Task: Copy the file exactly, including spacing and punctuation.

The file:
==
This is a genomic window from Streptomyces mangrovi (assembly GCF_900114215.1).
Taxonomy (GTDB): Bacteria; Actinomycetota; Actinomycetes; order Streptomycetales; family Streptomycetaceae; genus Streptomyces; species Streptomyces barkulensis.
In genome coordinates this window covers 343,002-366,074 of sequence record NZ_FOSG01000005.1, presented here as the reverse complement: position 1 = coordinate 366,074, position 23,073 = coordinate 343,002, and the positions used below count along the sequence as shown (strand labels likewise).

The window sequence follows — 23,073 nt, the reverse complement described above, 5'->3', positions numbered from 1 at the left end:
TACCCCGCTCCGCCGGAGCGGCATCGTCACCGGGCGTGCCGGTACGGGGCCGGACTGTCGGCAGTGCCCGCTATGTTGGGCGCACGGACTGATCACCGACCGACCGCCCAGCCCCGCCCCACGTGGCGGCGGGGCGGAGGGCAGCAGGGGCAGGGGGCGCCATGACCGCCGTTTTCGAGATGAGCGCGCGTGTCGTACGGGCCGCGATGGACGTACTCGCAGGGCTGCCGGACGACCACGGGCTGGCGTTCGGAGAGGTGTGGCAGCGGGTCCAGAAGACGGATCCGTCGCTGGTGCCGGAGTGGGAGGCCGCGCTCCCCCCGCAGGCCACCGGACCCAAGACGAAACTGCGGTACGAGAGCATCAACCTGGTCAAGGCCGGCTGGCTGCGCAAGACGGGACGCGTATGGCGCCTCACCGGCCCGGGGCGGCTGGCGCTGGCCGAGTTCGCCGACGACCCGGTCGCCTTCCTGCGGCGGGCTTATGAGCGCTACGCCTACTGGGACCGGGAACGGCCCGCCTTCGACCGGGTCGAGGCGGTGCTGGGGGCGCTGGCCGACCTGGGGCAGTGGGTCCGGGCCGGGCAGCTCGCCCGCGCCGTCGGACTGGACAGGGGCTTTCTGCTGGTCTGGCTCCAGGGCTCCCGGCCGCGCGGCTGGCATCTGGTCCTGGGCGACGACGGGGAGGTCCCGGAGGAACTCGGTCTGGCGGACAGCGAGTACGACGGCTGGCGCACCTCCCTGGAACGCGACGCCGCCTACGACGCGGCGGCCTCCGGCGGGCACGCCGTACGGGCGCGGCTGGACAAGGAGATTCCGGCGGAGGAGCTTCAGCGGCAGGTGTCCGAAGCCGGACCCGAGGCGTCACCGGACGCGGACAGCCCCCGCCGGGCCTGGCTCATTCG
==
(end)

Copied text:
This is a genomic window from Streptomyces mangrovi (assembly GCF_900114215.1).
Taxonomy (GTDB): Bacteria; Actinomycetota; Actinomycetes; order Streptomycetales; family Streptomycetaceae; genus Streptomyces; species Streptomyces barkulensis.
In genome coordinates this window covers 343,002-366,074 of sequence record NZ_FOSG01000005.1, presented here as the reverse complement: position 1 = coordinate 366,074, position 23,073 = coordinate 343,002, and the positions used below count along the sequence as shown (strand labels likewise).

The window sequence follows — 23,073 nt, the reverse complement described above, 5'->3', positions numbered from 1 at the left end:
TACCCCGCTCCGCCGGAGCGGCATCGTCACCGGGCGTGCCGGTACGGGGCCGGACTGTCGGCAGTGCCCGCTATGTTGGGCGCACGGACTGATCACCGACCGACCGCCCAGCCCCGCCCCACGTGGCGGCGGGGCGGAGGGCAGCAGGGGCAGGGGGCGCCATGACCGCCGTTTTCGAGATGAGCGCGCGTGTCGTACGGGCCGCGATGGACGTACTCGCAGGGCTGCCGGACGACCACGGGCTGGCGTTCGGAGAGGTGTGGCAGCGGGTCCAGAAGACGGATCCGTCGCTGGTGCCGGAGTGGGAGGCCGCGCTCCCCCCGCAGGCCACCGGACCCAAGACGAAACTGCGGTACGAGAGCATCAACCTGGTCAAGGCCGGCTGGCTGCGCAAGACGGGACGCGTATGGCGCCTCACCGGCCCGGGGCGGCTGGCGCTGGCCGAGTTCGCCGACGACCCGGTCGCCTTCCTGCGGCGGGCTTATGAGCGCTACGCCTACTGGGACCGGGAACGGCCCGCCTTCGACCGGGTCGAGGCGGTGCTGGGGGCGCTGGCCGACCTGGGGCAGTGGGTCCGGGCCGGGCAGCTCGCCCGCGCCGTCGGACTGGACAGGGGCTTTCTGCTGGTCTGGCTCCAGGGCTCCCGGCCGCGCGGCTGGCATCTGGTCCTGGGCGACGACGGGGAGGTCCCGGAGGAACTCGGTCTGGCGGACAGCGAGTACGACGGCTGGCGCACCTCCCTGGAACGCGACGCCGCCTACGACGCGGCGGCCTCCGGCGGGCACGCCGTACGGGCGCGGCTGGACAAGGAGATTCCGGCGGAGGAGCTTCAGCGGCAGGTGTCCGAAGCCGGACCCGAGGCGTCACCGGACGCGGACAGCCCCCGCCGGGCCTGGCTCATTCG